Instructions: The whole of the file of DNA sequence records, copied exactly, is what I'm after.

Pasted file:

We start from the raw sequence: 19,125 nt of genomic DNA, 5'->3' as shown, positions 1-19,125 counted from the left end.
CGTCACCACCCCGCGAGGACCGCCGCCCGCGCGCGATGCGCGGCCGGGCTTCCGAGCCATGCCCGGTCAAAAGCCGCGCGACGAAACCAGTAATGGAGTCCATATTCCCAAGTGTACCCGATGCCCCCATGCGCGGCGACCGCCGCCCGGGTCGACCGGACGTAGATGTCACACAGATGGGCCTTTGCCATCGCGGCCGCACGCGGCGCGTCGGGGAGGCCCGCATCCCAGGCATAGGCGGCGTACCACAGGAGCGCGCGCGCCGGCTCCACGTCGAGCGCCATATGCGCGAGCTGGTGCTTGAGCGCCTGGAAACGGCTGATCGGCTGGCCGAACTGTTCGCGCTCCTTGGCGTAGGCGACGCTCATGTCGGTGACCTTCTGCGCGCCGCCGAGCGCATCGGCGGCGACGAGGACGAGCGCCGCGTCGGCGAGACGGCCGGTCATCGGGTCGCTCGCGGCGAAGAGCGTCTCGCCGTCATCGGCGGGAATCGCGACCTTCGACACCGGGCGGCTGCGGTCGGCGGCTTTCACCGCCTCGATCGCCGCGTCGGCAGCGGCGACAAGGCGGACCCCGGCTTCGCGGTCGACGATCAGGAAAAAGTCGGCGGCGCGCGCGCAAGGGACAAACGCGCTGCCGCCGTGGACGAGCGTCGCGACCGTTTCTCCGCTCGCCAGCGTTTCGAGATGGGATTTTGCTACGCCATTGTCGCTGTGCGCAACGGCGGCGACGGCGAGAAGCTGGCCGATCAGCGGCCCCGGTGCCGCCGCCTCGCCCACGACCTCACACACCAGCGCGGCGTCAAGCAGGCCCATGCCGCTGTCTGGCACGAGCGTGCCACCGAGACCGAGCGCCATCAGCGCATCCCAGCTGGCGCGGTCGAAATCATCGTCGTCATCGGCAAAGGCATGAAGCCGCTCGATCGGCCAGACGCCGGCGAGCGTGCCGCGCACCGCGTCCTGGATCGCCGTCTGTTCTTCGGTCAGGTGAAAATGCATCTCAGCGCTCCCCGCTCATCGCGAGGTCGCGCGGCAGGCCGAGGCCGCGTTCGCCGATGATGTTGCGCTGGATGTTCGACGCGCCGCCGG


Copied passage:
We start from the raw sequence: 19,125 nt of genomic DNA, 5'->3' as shown, positions 1-19,125 counted from the left end.
CGTCACCACCCCGCGAGGACCGCCGCCCGCGCGCGATGCGCGGCCGGGCTTCCGAGCCATGCCCGGTCAAAAGCCGCGCGACGAAACCAGTAATGGAGTCCATATTCCCAAGTGTACCCGATGCCCCCATGCGCGGCGACCGCCGCCCGGGTCGACCGGACGTAGATGTCACACAGATGGGCCTTTGCCATCGCGGCCGCACGCGGCGCGTCGGGGAGGCCCGCATCCCAGGCATAGGCGGCGTACCACAGGAGCGCGCGCGCCGGCTCCACGTCGAGCGCCATATGCGCGAGCTGGTGCTTGAGCGCCTGGAAACGGCTGATCGGCTGGCCGAACTGTTCGCGCTCCTTGGCGTAGGCGACGCTCATGTCGGTGACCTTCTGCGCGCCGCCGAGCGCATCGGCGGCGACGAGGACGAGCGCCGCGTCGGCGAGACGGCCGGTCATCGGGTCGCTCGCGGCGAAGAGCGTCTCGCCGTCATCGGCGGGAATCGCGACCTTCGACACCGGGCGGCTGCGGTCGGCGGCTTTCACCGCCTCGATCGCCGCGTCGGCAGCGGCGACAAGGCGGACCCCGGCTTCGCGGTCGACGATCAGGAAAAAGTCGGCGGCGCGCGCGCAAGGGACAAACGCGCTGCCGCCGTGGACGAGCGTCGCGACCGTTTCTCCGCTCGCCAGCGTTTCGAGATGGGATTTTGCTACGCCATTGTCGCTGTGCGCAACGGCGGCGACGGCGAGAAGCTGGCCGATCAGCGGCCCCGGTGCCGCCGCCTCGCCCACGACCTCACACACCAGCGCGGCGTCAAGCAGGCCCATGCCGCTGTCTGGCACGAGCGTGCCACCGAGACCGAGCGCCATCAGCGCATCCCAGCTGGCGCGGTCGAAATCATCGTCGTCATCGGCAAAGGCATGAAGCCGCTCGATCGGCCAGACGCCGGCGAGCGTGCCGCGCACCGCGTCCTGGATCGCCGTCTGTTCTTCGGTCAGGTGAAAATGCATCTCAGCGCTCCCCGCTCATCGCGAGGTCGCGCGGCAGGCCGAGGCCGCGTTCGCCGATGATGTTGCGCTGGATGTTCGACGCGCCGCCGG